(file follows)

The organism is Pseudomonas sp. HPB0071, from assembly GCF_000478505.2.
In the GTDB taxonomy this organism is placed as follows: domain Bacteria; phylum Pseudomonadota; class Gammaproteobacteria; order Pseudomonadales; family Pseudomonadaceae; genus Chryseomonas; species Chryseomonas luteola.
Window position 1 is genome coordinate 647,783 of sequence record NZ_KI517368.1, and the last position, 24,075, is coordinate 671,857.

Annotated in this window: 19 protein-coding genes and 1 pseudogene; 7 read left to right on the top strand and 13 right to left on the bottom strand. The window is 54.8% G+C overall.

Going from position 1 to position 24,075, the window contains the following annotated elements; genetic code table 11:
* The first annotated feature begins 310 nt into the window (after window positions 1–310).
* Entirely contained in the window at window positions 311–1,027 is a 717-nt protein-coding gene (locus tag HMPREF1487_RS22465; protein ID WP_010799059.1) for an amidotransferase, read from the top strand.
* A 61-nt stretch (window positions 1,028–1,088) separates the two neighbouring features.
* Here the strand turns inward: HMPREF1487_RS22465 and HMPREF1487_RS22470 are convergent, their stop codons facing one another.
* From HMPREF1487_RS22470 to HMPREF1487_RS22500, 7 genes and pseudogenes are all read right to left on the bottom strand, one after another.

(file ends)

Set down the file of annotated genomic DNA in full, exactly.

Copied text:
The organism is Pseudomonas sp. HPB0071, from assembly GCF_000478505.2.
In the GTDB taxonomy this organism is placed as follows: domain Bacteria; phylum Pseudomonadota; class Gammaproteobacteria; order Pseudomonadales; family Pseudomonadaceae; genus Chryseomonas; species Chryseomonas luteola.
Window position 1 is genome coordinate 647,783 of sequence record NZ_KI517368.1, and the last position, 24,075, is coordinate 671,857.

Annotated in this window: 19 protein-coding genes and 1 pseudogene; 7 read left to right on the top strand and 13 right to left on the bottom strand. The window is 54.8% G+C overall.

Going from position 1 to position 24,075, the window contains the following annotated elements; genetic code table 11:
* The first annotated feature begins 310 nt into the window (after window positions 1–310).
* Entirely contained in the window at window positions 311–1,027 is a 717-nt protein-coding gene (locus tag HMPREF1487_RS22465; protein ID WP_010799059.1) for an amidotransferase, read from the top strand.
* A 61-nt stretch (window positions 1,028–1,088) separates the two neighbouring features.
* Here the strand turns inward: HMPREF1487_RS22465 and HMPREF1487_RS22470 are convergent, their stop codons facing one another.
* From HMPREF1487_RS22470 to HMPREF1487_RS22500, 7 genes and pseudogenes are all read right to left on the bottom strand, one after another.